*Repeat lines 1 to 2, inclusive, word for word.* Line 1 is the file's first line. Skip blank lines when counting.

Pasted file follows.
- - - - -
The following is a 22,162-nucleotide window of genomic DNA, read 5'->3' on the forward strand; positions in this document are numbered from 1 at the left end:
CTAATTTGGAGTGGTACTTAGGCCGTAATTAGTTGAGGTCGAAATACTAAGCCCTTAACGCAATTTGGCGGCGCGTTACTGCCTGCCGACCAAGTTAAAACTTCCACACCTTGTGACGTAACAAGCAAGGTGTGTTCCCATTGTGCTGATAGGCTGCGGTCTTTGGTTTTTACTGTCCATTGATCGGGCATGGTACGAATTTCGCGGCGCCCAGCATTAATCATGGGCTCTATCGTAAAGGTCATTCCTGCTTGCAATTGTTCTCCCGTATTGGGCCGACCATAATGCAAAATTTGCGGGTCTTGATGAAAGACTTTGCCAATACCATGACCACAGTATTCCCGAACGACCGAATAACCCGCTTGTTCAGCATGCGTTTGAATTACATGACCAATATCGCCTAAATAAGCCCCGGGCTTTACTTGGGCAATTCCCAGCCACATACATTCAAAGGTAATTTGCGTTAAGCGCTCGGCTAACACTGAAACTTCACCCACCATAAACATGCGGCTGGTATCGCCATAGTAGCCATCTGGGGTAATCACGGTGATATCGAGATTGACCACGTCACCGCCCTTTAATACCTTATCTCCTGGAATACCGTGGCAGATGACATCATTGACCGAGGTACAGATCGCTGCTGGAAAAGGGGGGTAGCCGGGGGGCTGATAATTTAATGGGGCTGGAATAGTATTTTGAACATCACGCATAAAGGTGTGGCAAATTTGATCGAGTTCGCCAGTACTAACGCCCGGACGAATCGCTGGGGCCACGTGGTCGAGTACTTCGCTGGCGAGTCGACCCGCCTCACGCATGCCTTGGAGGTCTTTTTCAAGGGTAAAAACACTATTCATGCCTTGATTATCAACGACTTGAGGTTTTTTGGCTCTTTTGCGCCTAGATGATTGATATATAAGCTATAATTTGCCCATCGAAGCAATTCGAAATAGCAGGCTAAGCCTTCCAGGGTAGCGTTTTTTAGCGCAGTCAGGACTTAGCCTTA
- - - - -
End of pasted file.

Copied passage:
The following is a 22,162-nucleotide window of genomic DNA, read 5'->3' on the forward strand; positions in this document are numbered from 1 at the left end:
CTAATTTGGAGTGGTACTTAGGCCGTAATTAGTTGAGGTCGAAATACTAAGCCCTTAACGCAATTTGGCGGCGCGTTACTGCCTGCCGACCAAGTTAAAACTTCCACACCTTGTGACGTAACAAGCAAGGTGTGTTCCCATTGTGCTGATAGGCTGCGGTCTTTGGTTTTTACTGTCCATTGATCGGGCATGGTACGAATTTCGCGGCGCCCAGCATTAATCATGGGCTCTATCGTAAAGGTCATTCCTGCTTGCAATTGTTCTCCCGTATTGGGCCGACCATAATGCAAAATTTGCGGGTCTTGATGAAAGACTTTGCCAATACCATGACCACAGTATTCCCGAACGACCGAATAACCCGCTTGTTCAGCATGCGTTTGAATTACATGACCAATATCGCCTAAATAAGCCCCGGGCTTTACTTGGGCAATTCCCAGCCACATACATTCAAAGGTAATTTGCGTTAAGCGCTCGGCTAACACTGAAACTTCACCCACCATAAACATGCGGCTGGTATCGCCATAGTAGCCATCTGGGGTAATCACGGTGATATCGAGATTGACCACGTCACCGCCCTTTAATACCTTATCTCCTGGAATACCGTGGCAGATGACATCATTGACCGAGGTACAGATCGCTGCTGGAAAAGGGGGGTAGCCGGGGGGCTGATAATTTAATGGGGCTGGAATAGTATTTTGAACATCACGCATAAAGGTGTGGCAAATTTGATCGAGTTCGCCAGTACTAACGCCCGGACGAATCGCTGGGGCCACGTGGTCGAGTACTTCGCTGGCGAGTCGACCCGCCTCACGCATGCCTTGGAGGTCTTTTTCAAGGGTAAAAACACTATTCATGCCTTGATTATCAACGACTTGAGGTTTTTTGGCTCTTTTGCGCCTAGATGATTGATATATAAGCTATAATTTGCCCATCGAAGCAATTCGAAATAGCAGGCTAAGCCTTCCAGGGTAGCGTTTTTTAGCGCAGTCAGGACTTAGCCTTA